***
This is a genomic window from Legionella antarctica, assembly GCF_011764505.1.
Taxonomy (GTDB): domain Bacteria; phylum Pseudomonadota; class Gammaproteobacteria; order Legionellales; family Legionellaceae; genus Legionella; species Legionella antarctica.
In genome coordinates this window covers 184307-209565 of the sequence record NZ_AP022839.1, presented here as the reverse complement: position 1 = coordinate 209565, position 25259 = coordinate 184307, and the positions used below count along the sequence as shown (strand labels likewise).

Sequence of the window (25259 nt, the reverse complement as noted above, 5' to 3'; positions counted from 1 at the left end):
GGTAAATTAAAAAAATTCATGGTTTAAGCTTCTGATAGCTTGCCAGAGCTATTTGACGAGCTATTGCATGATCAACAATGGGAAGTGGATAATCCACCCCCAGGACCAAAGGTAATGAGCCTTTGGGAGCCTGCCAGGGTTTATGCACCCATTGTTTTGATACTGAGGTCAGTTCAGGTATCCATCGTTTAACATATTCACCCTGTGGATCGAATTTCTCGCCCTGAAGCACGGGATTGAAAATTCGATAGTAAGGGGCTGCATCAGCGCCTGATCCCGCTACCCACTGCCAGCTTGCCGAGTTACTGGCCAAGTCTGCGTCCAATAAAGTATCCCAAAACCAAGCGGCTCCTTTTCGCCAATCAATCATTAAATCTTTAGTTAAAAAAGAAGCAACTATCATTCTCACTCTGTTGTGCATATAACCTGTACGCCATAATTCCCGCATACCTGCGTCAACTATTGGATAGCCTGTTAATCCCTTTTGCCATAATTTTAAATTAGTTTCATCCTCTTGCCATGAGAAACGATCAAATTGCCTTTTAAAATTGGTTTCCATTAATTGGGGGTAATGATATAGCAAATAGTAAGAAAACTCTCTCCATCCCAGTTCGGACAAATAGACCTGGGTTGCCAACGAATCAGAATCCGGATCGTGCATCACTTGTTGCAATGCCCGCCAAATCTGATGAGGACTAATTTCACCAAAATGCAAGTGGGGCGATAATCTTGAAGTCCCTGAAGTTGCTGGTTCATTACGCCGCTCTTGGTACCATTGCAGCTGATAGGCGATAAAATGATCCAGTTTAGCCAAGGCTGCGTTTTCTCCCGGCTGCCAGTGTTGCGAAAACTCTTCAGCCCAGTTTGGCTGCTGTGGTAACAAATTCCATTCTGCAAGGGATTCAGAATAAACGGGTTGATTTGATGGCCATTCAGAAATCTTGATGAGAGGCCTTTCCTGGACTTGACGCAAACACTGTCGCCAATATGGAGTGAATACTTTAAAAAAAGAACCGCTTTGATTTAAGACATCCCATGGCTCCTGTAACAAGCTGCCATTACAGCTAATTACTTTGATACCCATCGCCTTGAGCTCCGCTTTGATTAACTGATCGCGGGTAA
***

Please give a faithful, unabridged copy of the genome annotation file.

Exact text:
This is a genomic window from Legionella antarctica, assembly GCF_011764505.1.
Taxonomy (GTDB): domain Bacteria; phylum Pseudomonadota; class Gammaproteobacteria; order Legionellales; family Legionellaceae; genus Legionella; species Legionella antarctica.
In genome coordinates this window covers 184307-209565 of the sequence record NZ_AP022839.1, presented here as the reverse complement: position 1 = coordinate 209565, position 25259 = coordinate 184307, and the positions used below count along the sequence as shown (strand labels likewise).

Sequence of the window (25259 nt, the reverse complement as noted above, 5' to 3'; positions counted from 1 at the left end):
GGTAAATTAAAAAAATTCATGGTTTAAGCTTCTGATAGCTTGCCAGAGCTATTTGACGAGCTATTGCATGATCAACAATGGGAAGTGGATAATCCACCCCCAGGACCAAAGGTAATGAGCCTTTGGGAGCCTGCCAGGGTTTATGCACCCATTGTTTTGATACTGAGGTCAGTTCAGGTATCCATCGTTTAACATATTCACCCTGTGGATCGAATTTCTCGCCCTGAAGCACGGGATTGAAAATTCGATAGTAAGGGGCTGCATCAGCGCCTGATCCCGCTACCCACTGCCAGCTTGCCGAGTTACTGGCCAAGTCTGCGTCCAATAAAGTATCCCAAAACCAAGCGGCTCCTTTTCGCCAATCAATCATTAAATCTTTAGTTAAAAAAGAAGCAACTATCATTCTCACTCTGTTGTGCATATAACCTGTACGCCATAATTCCCGCATACCTGCGTCAACTATTGGATAGCCTGTTAATCCCTTTTGCCATAATTTTAAATTAGTTTCATCCTCTTGCCATGAGAAACGATCAAATTGCCTTTTAAAATTGGTTTCCATTAATTGGGGGTAATGATATAGCAAATAGTAAGAAAACTCTCTCCATCCCAGTTCGGACAAATAGACCTGGGTTGCCAACGAATCAGAATCCGGATCGTGCATCACTTGTTGCAATGCCCGCCAAATCTGATGAGGACTAATTTCACCAAAATGCAAGTGGGGCGATAATCTTGAAGTCCCTGAAGTTGCTGGTTCATTACGCCGCTCTTGGTACCATTGCAGCTGATAGGCGATAAAATGATCCAGTTTAGCCAAGGCTGCGTTTTCTCCCGGCTGCCAGTGTTGCGAAAACTCTTCAGCCCAGTTTGGCTGCTGTGGTAACAAATTCCATTCTGCAAGGGATTCAGAATAAACGGGTTGATTTGATGGCCATTCAGAAATCTTGATGAGAGGCCTTTCCTGGACTTGACGCAAACACTGTCGCCAATATGGAGTGAATACTTTAAAAAAAGAACCGCTTTGATTTAAGACATCCCATGGCTCCTGTAACAAGCTGCCATTACAGCTAATTACTTTGATACCCATCGCCTTGAGCTCCGCTTTGATTAACTGATCGCGGGTAA